Given the Archos 7 Home Tablet has been lurking around on Amazon since the beginning of April, it comes as no surprise to hear the French company officially announcing it; still, we'll happily accept a firm shipping date. Priced at $199.99 for the 8GB version of the 7-inch Android-based slate, Amazon say we can expect it from May 17th.
Archos' attempts at traditional notebook/netbook form-factors hasn't exactly been a runaway success so far, but they could have better luck with the new Archos A13PS. Set to go on sale in April 2010, the A13PS distinguishes itself by using Intel's D510 processor, more commonly found in nettops than notebooks.
Not, perhaps, as interesting as the company's new Home Tablets, but Archos also have a line of new and updated PMPs to show at CeBIT 2010. The Archos Vision Series ranges from the tiny 24g Vision A14VG, with a video-capable 1.4-inch LCD display, FM radio and 4GB of storage, to the 4.3-inch touchscreen Vision A43VB, with 8GB of storage, a microSD card slot, 30hr battery and a video-output for playing content on a bigger display.
Video demos after the cut
The prospect of a 7-inch Android internet tablet running a relatively laggardly 600MHz ARM9 processor left us doubtful about Archos' new Archos 7 Home Tablet, but according to a very enthusiastic Charbax we shouldn't be so concerned. He's been playing with the Archos 7 for a few days now, and is reporting reasonable browsing speeds, 720p HD playback and 7hrs usage from a full charge.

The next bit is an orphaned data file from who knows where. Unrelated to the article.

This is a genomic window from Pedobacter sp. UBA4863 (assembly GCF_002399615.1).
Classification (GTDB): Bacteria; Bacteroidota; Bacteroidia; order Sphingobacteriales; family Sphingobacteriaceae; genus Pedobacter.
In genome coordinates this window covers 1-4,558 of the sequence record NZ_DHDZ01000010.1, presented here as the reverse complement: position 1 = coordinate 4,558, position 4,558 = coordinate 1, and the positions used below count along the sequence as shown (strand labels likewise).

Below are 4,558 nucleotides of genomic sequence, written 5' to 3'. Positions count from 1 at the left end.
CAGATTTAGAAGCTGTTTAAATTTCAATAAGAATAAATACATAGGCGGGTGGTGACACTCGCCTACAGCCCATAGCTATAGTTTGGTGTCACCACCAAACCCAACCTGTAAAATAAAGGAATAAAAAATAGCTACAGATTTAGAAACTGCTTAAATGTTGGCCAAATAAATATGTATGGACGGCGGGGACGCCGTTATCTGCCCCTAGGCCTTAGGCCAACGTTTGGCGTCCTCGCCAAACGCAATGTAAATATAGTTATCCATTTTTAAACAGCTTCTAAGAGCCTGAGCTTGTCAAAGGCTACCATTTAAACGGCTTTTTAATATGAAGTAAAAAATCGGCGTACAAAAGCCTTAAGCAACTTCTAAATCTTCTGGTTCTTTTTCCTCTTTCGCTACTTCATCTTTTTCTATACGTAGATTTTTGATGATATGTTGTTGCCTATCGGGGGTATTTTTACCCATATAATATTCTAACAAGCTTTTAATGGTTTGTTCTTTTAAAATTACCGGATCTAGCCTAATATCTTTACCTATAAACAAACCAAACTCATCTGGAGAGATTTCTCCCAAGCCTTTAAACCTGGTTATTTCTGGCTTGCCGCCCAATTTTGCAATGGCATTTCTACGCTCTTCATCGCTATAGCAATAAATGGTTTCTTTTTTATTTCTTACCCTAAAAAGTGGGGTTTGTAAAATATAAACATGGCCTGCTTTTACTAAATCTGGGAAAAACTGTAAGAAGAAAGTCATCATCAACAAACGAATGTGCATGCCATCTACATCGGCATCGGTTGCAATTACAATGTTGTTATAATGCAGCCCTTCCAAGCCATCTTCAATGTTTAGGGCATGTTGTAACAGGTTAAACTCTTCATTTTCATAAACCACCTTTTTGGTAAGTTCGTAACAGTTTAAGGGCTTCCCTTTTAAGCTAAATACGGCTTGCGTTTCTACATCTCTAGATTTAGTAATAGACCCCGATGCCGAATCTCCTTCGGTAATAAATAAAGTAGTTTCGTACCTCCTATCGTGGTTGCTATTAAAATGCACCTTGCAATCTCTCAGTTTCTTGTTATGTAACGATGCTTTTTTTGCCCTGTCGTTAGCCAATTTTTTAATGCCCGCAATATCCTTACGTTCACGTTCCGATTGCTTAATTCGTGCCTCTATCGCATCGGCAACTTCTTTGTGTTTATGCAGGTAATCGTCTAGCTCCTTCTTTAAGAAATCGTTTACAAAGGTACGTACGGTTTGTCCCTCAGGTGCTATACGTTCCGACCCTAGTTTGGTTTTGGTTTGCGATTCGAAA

Video hands-on after the cut
Archos have officially announced their so-called Home Tablets at CeBIT 2010 this week, and there's good news and bad. The Archos 7 Home Tablet and the Archos 8 digital photo frame each run Android, just like the Archos 5, but they have sluggish ARM9 processors rather than any of the more speedy SoC's we've seen on other tablets lately. Archos' trick, though, is in pricing: the two devices are €149 ($203), making them reasonably budget friendly.
The Archos 7 looks pretty much to be locked-in for CeBIT in around a week's time, but according to Archos' German PR team the company have a second Android-based internet tablet to bring to the show. CarryPad have heard that two new devices are in the works for the Germany-based show, both described as "good value Android Tablets that are specially designed for use in the home".
Windows 7 Starter Edition wouldn't be our first choice of OS for the Archos 9 PC Tablet - after all, it lacks the handwriting functionality you'll find in other versions - but at least it recognizes the touchscreen. Steve from UMPC Portal decided to load up Chromium OS on his Archos 9 (which we saw unboxed yesterday) but the end result is less than usable: since Chromium doesn't recognize the touchscreen, nor have an on-screen keyboard, you'll basically be stuck looking at the login page.